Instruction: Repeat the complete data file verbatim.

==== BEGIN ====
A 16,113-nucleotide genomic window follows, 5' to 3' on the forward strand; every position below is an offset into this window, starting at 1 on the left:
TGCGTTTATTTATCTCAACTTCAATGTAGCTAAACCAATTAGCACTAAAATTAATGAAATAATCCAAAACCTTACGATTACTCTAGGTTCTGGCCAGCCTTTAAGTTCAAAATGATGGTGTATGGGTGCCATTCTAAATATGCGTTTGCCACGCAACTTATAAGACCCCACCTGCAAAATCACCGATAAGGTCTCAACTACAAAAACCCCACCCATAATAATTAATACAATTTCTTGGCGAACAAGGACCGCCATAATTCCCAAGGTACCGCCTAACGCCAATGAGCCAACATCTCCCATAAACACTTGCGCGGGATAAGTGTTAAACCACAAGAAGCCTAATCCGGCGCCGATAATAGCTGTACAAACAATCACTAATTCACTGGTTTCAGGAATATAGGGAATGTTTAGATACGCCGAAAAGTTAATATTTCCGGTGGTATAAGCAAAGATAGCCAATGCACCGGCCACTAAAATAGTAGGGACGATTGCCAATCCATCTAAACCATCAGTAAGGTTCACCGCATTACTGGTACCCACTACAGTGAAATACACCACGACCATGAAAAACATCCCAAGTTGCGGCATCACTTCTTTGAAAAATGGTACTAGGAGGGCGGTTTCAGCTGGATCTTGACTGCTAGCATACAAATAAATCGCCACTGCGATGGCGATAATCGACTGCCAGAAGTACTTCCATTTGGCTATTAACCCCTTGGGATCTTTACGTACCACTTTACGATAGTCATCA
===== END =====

A 16,113-nucleotide genomic window follows, 5' to 3' on the forward strand; every position below is an offset into this window, starting at 1 on the left:
TGCGTTTATTTATCTCAACTTCAATGTAGCTAAACCAATTAGCACTAAAATTAATGAAATAATCCAAAACCTTACGATTACTCTAGGTTCTGGCCAGCCTTTAAGTTCAAAATGATGGTGTATGGGTGCCATTCTAAATATGCGTTTGCCACGCAACTTATAAGACCCCACCTGCAAAATCACCGATAAGGTCTCAACTACAAAAACCCCACCCATAATAATTAATACAATTTCTTGGCGAACAAGGACCGCCATAATTCCCAAGGTACCGCCTAACGCCAATGAGCCAACATCTCCCATAAACACTTGCGCGGGATAAGTGTTAAACCACAAGAAGCCTAATCCGGCGCCGATAATAGCTGTACAAACAATCACTAATTCACTGGTTTCAGGAATATAGGGAATGTTTAGATACGCCGAAAAGTTAATATTTCCGGTGGTATAAGCAAAGATAGCCAATGCACCGGCCACTAAAATAGTAGGGACGATTGCCAATCCATCTAAACCATCAGTAAGGTTCACCGCATTACTGGTACCCACTACAGTGAAATACACCACGACCATGAAAAACATCCCAAGTTGCGGCATCACTTCTTTGAAAAATGGTACTAGGAGGGCGGTTTCAGCTGGATCTTGACTGCTAGCATACAAATAAATCGCCACTGCGATGGCGATAATCGACTGCCAGAAGTACTTCCATTTGGCTATTAACCCCTTGGGATCTTTACGTACCACTTTACGATAGTCATCA